Seahawks would be enthralled with one polarizing NFL Combine standout

Seattle still needs to have this player high on their draft board.

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The 2024 NFL draft should be a fun one for 12s. With Seattle Seahawks general manager John Schneider fully in charge of the final roster decisions for the first time since he came to Seattle in 2010, there is no way of telling what Schneider will do in the draft. He no longer has to allow Pete Carroll to make decisions that Schneider would not otherwise do.

Schneider said at the NFL Combine that he was not proud of the fact that Seattle has only taken two quarterbacks in the draft in the previous 14 years. The GM used to know quarterbacks well, too. He was working with the Green Bay Packers when that team chose Aaron Rodgers. In 2012, Seattle took quarterback Russell Wilson, and that worked out for most of a decade.

Because Schneider has recently spoken about not taking a quarterback many times in his Seahawks career and that Seattle will probably replace Geno Smith as QB1 sooner than later, Seattle taking a QB in the 2024 draft would certainly not be surprising. In fact, taking a quarterback in the first round shouldn't be surprising either.

Seattle Seahawks should still have Michael Penix, Jr. high on their draft board

But which quarterback could Seattle take if that QB is available at pick number 16? Michigan's J.J. McCarthy could be one option, but he wasn't pinpoint accurate in his combine workout. Many assume McCarthy will need some time to sit in the NFL before potentially becoming a starter.

But another quarterback might be the perfect option for Seattle though he carries several red flags. That quarterback is Washington's Michael Penix, Jr. As opposed to McCarthy, Seattle did not speak with Penix at the combine, but there was probably no reason for the Seahawks to speak with Penix.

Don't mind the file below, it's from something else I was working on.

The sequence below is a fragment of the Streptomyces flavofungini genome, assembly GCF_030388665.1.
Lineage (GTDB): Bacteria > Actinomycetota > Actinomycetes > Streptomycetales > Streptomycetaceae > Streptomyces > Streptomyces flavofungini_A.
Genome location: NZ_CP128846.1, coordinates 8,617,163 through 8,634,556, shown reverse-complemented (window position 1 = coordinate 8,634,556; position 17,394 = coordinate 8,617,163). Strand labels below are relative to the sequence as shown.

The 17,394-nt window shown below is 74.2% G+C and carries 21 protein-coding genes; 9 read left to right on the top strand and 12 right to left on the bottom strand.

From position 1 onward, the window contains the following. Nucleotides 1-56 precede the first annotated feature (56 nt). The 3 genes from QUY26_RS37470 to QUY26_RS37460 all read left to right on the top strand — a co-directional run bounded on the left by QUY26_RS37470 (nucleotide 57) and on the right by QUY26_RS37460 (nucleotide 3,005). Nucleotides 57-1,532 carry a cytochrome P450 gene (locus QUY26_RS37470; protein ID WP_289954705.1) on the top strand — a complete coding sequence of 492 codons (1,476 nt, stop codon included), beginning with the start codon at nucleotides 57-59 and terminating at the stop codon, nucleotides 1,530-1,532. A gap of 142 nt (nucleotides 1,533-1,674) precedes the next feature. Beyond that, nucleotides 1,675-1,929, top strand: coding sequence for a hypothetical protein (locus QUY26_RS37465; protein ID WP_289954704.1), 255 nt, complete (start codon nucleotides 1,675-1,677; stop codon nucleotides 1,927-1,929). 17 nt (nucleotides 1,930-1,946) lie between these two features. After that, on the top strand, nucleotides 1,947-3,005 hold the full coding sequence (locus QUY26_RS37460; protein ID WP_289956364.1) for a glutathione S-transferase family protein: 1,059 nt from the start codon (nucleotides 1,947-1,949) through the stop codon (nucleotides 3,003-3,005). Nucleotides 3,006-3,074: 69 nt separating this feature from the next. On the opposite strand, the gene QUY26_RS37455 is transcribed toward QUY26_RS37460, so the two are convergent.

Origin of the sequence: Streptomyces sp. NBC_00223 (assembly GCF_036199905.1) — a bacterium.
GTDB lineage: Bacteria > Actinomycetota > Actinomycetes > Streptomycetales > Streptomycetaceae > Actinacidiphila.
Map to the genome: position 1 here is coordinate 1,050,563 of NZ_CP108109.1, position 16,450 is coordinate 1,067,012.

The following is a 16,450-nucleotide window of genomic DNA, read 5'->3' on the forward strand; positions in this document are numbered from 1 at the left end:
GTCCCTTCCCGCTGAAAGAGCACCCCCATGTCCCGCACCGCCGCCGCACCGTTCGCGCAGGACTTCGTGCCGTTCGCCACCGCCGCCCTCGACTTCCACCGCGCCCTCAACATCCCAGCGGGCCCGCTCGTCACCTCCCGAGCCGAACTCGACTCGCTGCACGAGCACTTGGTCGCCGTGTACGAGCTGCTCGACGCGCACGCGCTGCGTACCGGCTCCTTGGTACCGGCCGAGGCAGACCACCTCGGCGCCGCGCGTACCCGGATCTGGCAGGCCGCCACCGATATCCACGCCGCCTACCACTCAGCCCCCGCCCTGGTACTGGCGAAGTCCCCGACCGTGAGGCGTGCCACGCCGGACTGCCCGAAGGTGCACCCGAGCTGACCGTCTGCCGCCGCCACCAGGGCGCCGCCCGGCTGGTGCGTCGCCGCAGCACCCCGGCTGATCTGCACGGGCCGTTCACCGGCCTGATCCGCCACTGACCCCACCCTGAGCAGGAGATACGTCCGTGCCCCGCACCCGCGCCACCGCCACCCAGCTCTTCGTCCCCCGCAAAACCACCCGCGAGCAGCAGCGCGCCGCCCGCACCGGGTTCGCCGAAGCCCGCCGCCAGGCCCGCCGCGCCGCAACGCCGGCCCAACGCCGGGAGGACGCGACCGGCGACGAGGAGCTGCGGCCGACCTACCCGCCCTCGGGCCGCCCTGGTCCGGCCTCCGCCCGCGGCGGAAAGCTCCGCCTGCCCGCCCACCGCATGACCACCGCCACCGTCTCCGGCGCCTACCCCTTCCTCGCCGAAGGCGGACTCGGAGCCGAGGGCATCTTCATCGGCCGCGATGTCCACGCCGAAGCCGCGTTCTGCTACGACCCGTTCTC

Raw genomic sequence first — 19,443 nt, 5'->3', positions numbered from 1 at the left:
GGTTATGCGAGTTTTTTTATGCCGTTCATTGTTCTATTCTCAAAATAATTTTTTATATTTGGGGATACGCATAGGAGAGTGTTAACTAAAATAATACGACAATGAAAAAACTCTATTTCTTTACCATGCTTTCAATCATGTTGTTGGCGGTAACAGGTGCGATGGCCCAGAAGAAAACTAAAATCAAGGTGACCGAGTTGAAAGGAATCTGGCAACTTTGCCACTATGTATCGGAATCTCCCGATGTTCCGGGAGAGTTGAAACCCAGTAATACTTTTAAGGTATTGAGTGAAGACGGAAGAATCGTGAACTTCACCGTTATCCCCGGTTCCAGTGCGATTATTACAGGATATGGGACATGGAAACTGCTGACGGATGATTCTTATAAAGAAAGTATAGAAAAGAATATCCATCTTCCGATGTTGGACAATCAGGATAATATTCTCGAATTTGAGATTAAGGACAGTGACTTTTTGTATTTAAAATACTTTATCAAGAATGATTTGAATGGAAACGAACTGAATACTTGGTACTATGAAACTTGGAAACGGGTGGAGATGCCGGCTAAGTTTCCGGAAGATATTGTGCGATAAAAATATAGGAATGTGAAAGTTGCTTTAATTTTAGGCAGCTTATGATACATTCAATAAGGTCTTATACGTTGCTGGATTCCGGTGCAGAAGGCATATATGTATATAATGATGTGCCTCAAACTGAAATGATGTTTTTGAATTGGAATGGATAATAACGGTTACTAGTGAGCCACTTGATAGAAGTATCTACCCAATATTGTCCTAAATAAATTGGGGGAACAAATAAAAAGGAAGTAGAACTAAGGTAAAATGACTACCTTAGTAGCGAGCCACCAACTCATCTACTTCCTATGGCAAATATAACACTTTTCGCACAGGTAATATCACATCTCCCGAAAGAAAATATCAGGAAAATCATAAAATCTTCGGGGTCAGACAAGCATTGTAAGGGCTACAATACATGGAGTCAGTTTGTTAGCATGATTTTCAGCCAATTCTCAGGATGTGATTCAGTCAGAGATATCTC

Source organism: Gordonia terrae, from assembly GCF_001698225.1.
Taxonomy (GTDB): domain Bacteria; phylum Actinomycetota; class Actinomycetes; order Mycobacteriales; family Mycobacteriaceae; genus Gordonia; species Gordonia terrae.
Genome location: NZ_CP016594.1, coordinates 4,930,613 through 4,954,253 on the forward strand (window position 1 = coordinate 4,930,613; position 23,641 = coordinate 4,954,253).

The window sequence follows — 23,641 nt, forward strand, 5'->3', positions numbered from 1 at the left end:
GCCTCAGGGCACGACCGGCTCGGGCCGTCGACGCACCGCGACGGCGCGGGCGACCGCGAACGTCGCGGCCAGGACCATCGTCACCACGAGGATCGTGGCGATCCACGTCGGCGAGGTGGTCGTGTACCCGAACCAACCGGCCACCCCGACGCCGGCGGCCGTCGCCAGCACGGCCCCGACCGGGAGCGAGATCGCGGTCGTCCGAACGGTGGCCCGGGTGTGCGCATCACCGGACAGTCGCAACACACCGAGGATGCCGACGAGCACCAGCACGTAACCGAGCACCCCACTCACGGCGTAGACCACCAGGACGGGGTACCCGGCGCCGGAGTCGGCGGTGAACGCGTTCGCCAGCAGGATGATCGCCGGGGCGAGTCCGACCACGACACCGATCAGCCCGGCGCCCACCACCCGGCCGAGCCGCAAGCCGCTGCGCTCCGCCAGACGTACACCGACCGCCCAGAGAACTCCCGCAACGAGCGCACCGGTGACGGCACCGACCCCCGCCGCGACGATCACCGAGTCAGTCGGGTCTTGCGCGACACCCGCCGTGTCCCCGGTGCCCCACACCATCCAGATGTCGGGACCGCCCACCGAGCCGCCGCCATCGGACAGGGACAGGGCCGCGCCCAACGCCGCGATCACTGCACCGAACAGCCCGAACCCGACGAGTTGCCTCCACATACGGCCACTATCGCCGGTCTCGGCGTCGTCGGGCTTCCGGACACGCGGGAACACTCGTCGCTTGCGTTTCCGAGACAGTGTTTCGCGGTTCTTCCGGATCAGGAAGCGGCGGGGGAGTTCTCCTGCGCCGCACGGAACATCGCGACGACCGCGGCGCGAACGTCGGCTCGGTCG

Penix is a polarizing figure because of his injury history and his age. While he will only be 24 years old in Week 1 of the 2024 season, that is at least a year older than most other top quarterback prospects in the 2024 class. McCarthy, for example, will only be 21. While playing for Indiana before he transferred to Washington a couple of seasons ago, Penix tore his right ACL twice and also injured both his shoulders.

Penix also is left-handed which many teams do not like. The reason is that offensive lines are built with having a potentially great left tackle because he would block the blindside of a right-handed quarterback. With a left-hander, the right tackle becomes a bit more important.

But Penix has been doing everything correctly recently. He was extremely efficient and productive the last two seasons for Washington and led his team to the college football championship game. He has an electric arm and throws with extreme accuracy. There is no throw Penix cannot make and he does so with ease. He also looked mobile enough to get out of trouble when needed.

At the combine, Penix participated in the throwing portion, which was as good, if not better, than every other quarterback. He also has great hand size (10.5 inches) and is better than others such as McCarthy. Big hands normally mean great spin and velocity on the ball. Plus, he would be able to hold on to the ball better in the wet conditions of Seattle.

That last is key and a reason the Seahawks did not need to interview Michael Penix, Jr. at the NFL Combine. His offensive coordinator at Washington, Ryan Grubb, is now the OC for the Seahawks. No team is going to know Penix better than Seattle does. If, as many pundits believe, Penix falls into the second round, Seattle should find a way of trading back into that round and choose Penix.

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